For him, love of art is inseparable from love of the outdoors—not raw wilderness, but the landscape of a dirt road cutting through a barren landscape, abandoned boats lying on a shore, an orchard or (a theme he returns to several times in his work) a church in the woods. My father possesses a pure love of light, and trees, the curve of a hill, the angle of a barn roof—shadows and colors. Weekends, as early as I can remember—age five or six maybe—we head out to the horticulture farm of the university with our walking sticks. Now and then, my mother and sister come, but often it’s just the two of us under the experimental apple trees sketching a field of cows or a stretch of abandoned railroad tracks. Sometimes, walking along the path on our way, my father stops so suddenly it seems as though he’s been jolted by electrical current. He points his walking stick toward the sky. “Look at that, chum,” he says. “What?” “See how the light hits that branch?” he says. “Study that cloud formation.”

Joyce Maynard, At Home in the World: A Memoir 


Notes:

  • Photo: DK, 5:46 a.m., June 9, 2020, Weed Ave. Stamford, CT
  • Post Title & Inspiration: Aldous Huxley: “It’s dark because you are trying too hard. Lightly child, lightly. Learn to do everything lightly. Yes, feel lightly even though you’re feeling deeply. Just lightly let things happen and lightly cope with them.”

 

Lightly Child, Lightly

Working in silence, I try to do each task, from stir-fry to writing, as silently as possible—no radio or television or speakerphone—a consummately pleasant exercise to see how quietly I can work, how completely I may cultivate a light hand. Everything is improved in the process, including the task, its doing, and its outcome. The painter’s task—the writer’s task—the composer’s task—the gardener’s task—the cook’s task—the teacher’s task—the meditator’s task—the solitary’s task is to get out of the way, to dissolve and efface the self into the work at hand so as to permit its subject’s essence to shine forth. Cézanne wrote, “You don’t paint souls. You paint bodies; and when the bodies are well-painted, dammit, the soul—if they have one—the soul shines through all over the place.”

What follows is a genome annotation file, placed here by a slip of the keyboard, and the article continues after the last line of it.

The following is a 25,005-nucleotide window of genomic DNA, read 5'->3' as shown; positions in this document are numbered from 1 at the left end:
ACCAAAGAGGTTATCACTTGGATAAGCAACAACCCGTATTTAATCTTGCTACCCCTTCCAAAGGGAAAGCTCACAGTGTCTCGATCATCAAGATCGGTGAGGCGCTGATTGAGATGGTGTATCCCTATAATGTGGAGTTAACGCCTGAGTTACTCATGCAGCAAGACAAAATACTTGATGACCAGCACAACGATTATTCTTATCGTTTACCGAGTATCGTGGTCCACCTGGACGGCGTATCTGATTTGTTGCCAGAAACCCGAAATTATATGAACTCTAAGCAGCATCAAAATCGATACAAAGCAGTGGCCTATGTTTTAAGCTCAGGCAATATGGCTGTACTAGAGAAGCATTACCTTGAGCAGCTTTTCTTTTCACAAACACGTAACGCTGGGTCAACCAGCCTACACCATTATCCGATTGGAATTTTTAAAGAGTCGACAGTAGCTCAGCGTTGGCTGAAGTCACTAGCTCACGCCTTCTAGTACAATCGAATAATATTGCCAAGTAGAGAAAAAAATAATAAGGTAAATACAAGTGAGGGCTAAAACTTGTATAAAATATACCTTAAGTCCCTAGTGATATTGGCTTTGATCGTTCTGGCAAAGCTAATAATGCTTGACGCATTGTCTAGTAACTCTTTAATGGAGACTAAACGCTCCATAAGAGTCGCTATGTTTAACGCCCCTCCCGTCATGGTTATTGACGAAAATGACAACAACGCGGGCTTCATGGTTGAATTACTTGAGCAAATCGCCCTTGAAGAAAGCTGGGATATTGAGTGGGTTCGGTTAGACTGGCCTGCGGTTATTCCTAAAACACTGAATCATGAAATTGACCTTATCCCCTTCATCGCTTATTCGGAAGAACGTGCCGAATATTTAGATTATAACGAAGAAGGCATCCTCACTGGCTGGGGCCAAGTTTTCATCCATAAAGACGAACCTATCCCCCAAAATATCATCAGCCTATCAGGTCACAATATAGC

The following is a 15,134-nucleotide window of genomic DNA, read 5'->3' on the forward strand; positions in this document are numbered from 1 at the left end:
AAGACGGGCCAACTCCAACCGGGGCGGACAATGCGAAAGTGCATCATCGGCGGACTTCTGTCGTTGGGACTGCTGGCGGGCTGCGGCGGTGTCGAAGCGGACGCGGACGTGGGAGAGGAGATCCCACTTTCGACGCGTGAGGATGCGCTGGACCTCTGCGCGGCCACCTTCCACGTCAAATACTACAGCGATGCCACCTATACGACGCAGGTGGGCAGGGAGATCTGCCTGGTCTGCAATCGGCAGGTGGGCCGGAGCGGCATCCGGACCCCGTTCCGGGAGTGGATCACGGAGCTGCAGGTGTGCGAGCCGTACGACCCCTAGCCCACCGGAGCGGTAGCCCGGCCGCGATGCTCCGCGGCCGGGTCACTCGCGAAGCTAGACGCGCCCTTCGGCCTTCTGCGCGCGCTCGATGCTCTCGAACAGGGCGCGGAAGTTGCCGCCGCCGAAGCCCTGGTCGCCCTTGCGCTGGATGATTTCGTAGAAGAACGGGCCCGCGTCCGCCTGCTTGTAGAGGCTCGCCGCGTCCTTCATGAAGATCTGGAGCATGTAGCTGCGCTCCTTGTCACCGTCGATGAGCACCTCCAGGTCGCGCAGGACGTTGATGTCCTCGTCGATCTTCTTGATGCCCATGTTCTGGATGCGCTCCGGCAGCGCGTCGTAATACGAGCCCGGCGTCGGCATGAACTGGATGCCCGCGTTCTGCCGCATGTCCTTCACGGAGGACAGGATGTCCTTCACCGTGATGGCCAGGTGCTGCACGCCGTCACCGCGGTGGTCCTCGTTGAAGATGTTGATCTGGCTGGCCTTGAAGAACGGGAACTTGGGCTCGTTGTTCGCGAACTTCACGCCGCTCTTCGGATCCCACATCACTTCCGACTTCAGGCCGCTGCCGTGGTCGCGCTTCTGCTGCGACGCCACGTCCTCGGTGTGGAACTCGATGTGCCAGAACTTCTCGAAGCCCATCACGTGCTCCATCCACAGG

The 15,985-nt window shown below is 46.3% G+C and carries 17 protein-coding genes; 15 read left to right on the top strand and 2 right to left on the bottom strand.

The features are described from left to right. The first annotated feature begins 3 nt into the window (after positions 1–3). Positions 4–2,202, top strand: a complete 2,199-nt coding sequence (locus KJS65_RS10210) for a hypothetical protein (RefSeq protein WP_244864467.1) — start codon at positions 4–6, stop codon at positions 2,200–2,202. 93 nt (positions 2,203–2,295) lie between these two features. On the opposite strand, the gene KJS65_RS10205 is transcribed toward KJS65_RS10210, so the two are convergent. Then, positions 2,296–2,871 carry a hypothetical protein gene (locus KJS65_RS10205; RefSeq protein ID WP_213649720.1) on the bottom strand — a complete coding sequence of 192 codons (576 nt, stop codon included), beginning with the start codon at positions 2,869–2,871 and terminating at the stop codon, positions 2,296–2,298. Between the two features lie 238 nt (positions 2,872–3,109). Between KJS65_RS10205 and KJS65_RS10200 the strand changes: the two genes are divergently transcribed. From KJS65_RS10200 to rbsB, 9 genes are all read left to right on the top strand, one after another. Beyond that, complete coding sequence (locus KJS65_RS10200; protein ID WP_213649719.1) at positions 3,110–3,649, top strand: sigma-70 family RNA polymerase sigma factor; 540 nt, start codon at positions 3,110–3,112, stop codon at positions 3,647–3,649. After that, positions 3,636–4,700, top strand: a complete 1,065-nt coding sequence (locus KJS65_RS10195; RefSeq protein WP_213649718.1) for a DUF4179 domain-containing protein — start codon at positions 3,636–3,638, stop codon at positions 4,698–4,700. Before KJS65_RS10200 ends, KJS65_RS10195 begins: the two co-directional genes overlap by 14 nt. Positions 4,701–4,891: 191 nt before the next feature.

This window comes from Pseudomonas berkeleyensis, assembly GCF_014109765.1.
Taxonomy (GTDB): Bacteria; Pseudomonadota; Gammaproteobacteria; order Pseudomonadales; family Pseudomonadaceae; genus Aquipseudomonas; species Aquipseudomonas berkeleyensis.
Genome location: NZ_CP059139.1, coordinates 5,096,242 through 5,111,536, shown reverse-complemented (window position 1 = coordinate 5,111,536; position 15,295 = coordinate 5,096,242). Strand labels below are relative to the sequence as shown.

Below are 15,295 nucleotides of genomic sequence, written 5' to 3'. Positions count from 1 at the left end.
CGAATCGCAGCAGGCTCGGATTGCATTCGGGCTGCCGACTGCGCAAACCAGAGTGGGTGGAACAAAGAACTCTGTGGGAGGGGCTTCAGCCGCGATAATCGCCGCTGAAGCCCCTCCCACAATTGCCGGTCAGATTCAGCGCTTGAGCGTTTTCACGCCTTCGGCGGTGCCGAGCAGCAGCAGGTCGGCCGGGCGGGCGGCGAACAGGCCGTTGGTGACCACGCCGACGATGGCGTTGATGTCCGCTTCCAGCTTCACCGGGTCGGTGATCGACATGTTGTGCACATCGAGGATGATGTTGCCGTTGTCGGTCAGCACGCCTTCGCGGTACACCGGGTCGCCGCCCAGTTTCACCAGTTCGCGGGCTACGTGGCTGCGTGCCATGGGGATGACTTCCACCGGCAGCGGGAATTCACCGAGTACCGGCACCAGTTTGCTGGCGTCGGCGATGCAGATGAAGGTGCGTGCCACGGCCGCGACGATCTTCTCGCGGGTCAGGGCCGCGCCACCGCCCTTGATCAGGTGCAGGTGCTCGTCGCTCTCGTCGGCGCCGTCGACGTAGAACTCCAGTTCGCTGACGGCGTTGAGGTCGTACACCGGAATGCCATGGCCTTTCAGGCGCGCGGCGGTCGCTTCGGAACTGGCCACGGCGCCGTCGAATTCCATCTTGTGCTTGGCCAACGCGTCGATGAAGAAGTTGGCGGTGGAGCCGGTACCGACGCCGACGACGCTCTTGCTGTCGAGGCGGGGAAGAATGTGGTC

Fenton Johnson, At the Center of All Beauty: Solitude and the Creative Life (W. W. Norton & Company, March 10, 2020)


Notes:

  • Image: Handwriting by Ecriture Infinie
  • Post Title & Inspiration: Aldous Huxley: “It’s dark because you are trying too hard. Lightly child, lightly. Learn to do everything lightly. Yes, feel lightly even though you’re feeling deeply. Just lightly let things happen and lightly cope with them.”

 

somos la luz

mural

“Jorge Rodríguez-Gerada spray painted a 27,000 s.f. giant mural as a public memorial dedicated to a doctor who died from COVID-19. Each life is important, unique and incalculable, especially during the global pandemic, and the work memorializes essential workers. The mural is titled ‘somos la luz’ – translated as ‘we are light.’” (Read more @ Design Boom)

Go on.

Thirty years ago, I was remembering, an eminent writer had given me some unsolicited advice.

Just look at an orange, she said.

Go on looking at it. For hours.

Then put down what you see.

– C. P. Snow, Strangers and Brothers: Last Things


Photo: anka zhuravleva

Feel that sway…

As a boy, Picasso liked to draw by candlelight.

He had already intuited that the moving shadows cast by the light would instill a feeling of sway in his work.

~ Colum McCann, Apeirogon: A Novel (Random House, February 25, 2020)


Photo: John Taylor